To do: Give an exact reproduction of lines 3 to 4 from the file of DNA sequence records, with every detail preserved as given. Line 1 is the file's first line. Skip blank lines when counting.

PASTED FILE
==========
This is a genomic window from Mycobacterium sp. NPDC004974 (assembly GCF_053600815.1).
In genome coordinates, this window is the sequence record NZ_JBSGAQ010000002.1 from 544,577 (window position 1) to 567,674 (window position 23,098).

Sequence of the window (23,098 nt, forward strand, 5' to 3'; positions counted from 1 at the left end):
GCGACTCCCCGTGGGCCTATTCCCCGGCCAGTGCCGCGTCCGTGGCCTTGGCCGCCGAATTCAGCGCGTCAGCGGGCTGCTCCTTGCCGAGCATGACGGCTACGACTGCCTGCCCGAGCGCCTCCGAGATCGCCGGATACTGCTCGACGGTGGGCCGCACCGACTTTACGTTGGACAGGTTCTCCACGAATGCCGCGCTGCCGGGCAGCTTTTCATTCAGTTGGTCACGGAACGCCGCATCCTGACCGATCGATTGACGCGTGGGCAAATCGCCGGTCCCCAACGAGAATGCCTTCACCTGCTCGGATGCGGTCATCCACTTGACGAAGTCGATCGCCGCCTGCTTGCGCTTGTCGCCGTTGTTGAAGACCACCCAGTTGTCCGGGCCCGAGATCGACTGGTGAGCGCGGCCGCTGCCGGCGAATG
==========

Sequence of the window (23,098 nt, forward strand, 5' to 3'; positions counted from 1 at the left end):
GCGACTCCCCGTGGGCCTATTCCCCGGCCAGTGCCGCGTCCGTGGCCTTGGCCGCCGAATTCAGCGCGTCAGCGGGCTGCTCCTTGCCGAGCATGACGGCTACGACTGCCTGCCCGAGCGCCTCCGAGATCGCCGGATACTGCTCGACGGTGGGCCGCACCGACTTTACGTTGGACAGGTTCTCCACGAATGCCGCGCTGCCGGGCAGCTTTTCATTCAGTTGGTCACGGAACGCCGCATCCTGACCGATCGATTGACGCGTGGGCAAATCGCCGGTCCCCAACGAGAATGCCTTCACCTGCTCGGATGCGGTCATCCACTTGACGAAGTCGATCGCCGCCTGCTTGCGCTTGTCGCCGTTGTTGAAGACCACCCAGTTGTCCGGGCCCGAGATCGACTGGTGAGCGCGGCCGCTGCCGGCGAATG